Wednesday, July 23, 2014

Lose Two Sanity - Why Game Mechanics Aren't a Good Source of Public Discourse. by Melissa Devlin

Do you carry around a tube of blood known as your health pool? Does it slowly seep away no matter what kind of injury you have received? Or are metaphorical representations a good way to get a game to work but not really expected to be anything like the real world?

Lets back up. Patrick Lindsey wrote an article about gaming and mental illness, taking issue with two common portrayals of madness: the bat-shit crazy psychopath who does his bad deeds because he’s off his rocker (fair enough), and oddly, the sanity meter in many horror games.

First off, the introduction was very sensitively written, props. Second, I admit that “well he’s a bad guy because he’s nuts” is a little old (British understatement). It also misses the fact that even madness has motivation. We crazy people have reasons for doing the things we do, they just might not be clear.

But I take issue with Lindsey’s first argument. That the mechanics of having a sanity meter even belongs in the discussion of the portrayal of mental illness.  What do I mean? I’m Bipolar I. I’ve had delusions. I’ve had hallucinations. I’ve experienced some really frightening crap. And I really like the idea of a sanity meter.

Why? Because it owes literary allegiance to the Lovecraft idea that seeing too much slowly drains away your ability to cope with the world. And guess what? Sometimes that’s what madness is like. Sometimes the more you see, the harder it is to get by and get over it. Because anyone who says being mentally ill isn’t sometimes scary is lying. The sanity meter also just a device, like a mana pool. A way to quantify terror and the peculiar things it does to anyone’s brain.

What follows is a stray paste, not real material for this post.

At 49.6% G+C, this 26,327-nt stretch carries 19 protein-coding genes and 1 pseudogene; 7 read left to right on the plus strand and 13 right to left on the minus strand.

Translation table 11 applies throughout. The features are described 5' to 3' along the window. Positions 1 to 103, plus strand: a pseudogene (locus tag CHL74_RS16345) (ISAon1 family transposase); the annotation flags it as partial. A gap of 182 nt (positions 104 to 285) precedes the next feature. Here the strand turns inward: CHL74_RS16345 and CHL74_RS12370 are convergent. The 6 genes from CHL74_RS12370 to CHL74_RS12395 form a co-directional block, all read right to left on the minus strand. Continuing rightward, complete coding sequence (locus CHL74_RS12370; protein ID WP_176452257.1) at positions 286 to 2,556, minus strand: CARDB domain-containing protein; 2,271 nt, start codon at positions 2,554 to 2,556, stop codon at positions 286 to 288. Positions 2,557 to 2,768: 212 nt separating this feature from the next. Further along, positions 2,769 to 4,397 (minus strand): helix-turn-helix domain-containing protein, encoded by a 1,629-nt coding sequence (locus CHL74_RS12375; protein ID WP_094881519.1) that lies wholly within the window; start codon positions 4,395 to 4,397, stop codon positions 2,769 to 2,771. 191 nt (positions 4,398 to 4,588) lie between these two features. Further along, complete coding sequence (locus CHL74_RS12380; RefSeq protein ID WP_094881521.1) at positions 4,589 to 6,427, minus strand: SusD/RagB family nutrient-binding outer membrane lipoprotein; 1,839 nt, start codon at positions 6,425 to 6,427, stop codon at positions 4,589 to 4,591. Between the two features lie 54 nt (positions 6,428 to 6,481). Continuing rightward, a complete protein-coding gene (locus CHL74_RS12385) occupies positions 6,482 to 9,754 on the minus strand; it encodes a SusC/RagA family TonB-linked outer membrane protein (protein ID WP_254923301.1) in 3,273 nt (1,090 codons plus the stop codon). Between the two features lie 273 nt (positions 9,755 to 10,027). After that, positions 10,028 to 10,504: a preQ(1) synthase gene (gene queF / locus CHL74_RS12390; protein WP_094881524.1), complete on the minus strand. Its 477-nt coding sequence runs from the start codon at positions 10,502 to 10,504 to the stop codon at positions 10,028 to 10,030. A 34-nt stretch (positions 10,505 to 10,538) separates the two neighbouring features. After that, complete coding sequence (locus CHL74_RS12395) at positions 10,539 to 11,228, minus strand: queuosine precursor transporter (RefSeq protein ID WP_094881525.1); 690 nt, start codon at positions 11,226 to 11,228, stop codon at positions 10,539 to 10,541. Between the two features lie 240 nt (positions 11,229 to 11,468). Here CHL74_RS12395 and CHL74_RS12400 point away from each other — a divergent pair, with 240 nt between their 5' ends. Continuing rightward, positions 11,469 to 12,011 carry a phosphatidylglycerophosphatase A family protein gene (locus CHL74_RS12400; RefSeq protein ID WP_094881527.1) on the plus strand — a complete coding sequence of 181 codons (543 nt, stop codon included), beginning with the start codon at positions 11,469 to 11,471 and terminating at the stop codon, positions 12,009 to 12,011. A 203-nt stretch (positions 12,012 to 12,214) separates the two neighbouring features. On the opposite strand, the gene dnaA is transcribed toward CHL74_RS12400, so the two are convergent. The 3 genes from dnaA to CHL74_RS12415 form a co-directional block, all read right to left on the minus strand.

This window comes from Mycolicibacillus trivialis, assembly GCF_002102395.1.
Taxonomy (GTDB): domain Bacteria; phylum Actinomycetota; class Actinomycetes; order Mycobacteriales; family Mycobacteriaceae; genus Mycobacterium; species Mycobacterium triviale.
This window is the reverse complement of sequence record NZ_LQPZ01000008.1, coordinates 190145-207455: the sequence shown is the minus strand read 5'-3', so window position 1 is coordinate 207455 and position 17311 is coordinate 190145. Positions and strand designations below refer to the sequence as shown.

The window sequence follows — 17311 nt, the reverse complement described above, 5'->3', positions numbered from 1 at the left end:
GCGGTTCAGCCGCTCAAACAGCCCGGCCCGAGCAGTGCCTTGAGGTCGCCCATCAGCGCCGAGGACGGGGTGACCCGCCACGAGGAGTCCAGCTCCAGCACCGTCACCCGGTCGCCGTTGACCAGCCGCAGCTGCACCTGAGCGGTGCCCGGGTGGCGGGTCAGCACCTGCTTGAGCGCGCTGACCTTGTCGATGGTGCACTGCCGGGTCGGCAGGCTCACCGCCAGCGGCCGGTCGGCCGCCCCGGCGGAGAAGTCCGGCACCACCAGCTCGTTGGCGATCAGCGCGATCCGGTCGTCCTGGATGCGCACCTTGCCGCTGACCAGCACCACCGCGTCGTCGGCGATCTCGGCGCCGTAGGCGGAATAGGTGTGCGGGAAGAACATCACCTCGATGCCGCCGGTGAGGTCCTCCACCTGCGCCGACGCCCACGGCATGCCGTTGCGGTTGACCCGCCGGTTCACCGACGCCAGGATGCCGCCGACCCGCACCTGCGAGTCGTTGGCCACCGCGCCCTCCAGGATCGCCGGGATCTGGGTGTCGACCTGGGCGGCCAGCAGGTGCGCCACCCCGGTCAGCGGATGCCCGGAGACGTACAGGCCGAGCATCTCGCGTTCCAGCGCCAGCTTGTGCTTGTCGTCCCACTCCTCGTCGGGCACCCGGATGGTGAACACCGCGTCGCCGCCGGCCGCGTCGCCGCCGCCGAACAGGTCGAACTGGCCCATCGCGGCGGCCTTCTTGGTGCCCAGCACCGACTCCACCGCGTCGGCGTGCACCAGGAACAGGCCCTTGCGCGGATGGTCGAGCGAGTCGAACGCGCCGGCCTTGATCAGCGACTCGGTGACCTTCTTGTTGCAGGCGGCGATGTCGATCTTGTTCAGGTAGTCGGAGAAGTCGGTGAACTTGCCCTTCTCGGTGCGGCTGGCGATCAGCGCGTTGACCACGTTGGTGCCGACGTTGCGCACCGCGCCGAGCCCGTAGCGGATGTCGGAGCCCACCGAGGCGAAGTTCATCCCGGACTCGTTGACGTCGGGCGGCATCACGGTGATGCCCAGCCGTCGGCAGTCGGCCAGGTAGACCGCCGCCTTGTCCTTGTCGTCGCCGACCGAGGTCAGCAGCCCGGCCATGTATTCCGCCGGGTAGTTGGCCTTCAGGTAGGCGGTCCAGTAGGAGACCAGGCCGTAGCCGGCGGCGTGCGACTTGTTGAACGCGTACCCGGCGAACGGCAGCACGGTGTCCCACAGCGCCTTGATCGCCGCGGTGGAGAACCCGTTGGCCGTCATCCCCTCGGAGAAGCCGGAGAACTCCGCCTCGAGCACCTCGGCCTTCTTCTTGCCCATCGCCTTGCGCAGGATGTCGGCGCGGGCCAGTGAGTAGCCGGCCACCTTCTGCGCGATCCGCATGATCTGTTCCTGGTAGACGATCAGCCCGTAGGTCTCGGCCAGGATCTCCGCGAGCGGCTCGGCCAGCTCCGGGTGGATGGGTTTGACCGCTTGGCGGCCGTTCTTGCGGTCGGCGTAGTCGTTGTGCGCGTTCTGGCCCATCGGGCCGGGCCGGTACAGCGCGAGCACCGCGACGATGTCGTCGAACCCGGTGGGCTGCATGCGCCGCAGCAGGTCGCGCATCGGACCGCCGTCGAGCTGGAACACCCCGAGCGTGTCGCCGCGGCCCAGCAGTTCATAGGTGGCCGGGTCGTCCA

I also like the way games toy with you when you run low or worse run out, which Lindsey also objects to. Because, frankly, that isn’t all that different from being either untreated, or what you experience when the meds don’t work. (Yep, that happens). When you are in the grips of an episode, the world just doesn’t work the way it should.

Lindsey makes the point that our view of reality is valid even if it is off. Valid isn’t the same thing as correct. Example? You think you're being followed around by demons. Feeling like you’ve been to hell and back? Valid. Have you actually? Well, no.

Now granted, what I have is pretty severe, and mental illness comes in many varieties. Maybe I’m lucky and I have the workings of some good stories to tell. (Says the optimist.) But to go back to valid, why not let the world see what it’s like to live with a broken perspective?. Because, and here’s where I really take issue with Lindsey, (this is not going to be popular):

There is something wrong with me.

I’ve learnt to cope. I get by. I’m doing better than ever. But I am at a disadvantage when it comes to being part of the normal world. I have to spend a great deal of my energy managing my symptoms, making sure I make sense to my loved ones. There is a difference between having every right to exist this way, which I do, and wishing it on anyone else, which I don't. Do you see the logical difference?

I agree that mental illness is a part of the spectrum of human experience, but that doesn’t mean it doesn’t suck. And I don’t really like the stigma that comes with it. Sure lets stop using madness in place of character development. It’s a bit boring anyway. But horror games that play with the idea that what you see can twist your mind? Lets keep that. Because just for the time that you are playing that game, you know what it’s like when the drugs don’t work.

Sleep well tonight.

Melissa Devlin is a science fiction and fantasy writer from Northern England. She now lives in Petaluma, California with her cat, Sybil. 

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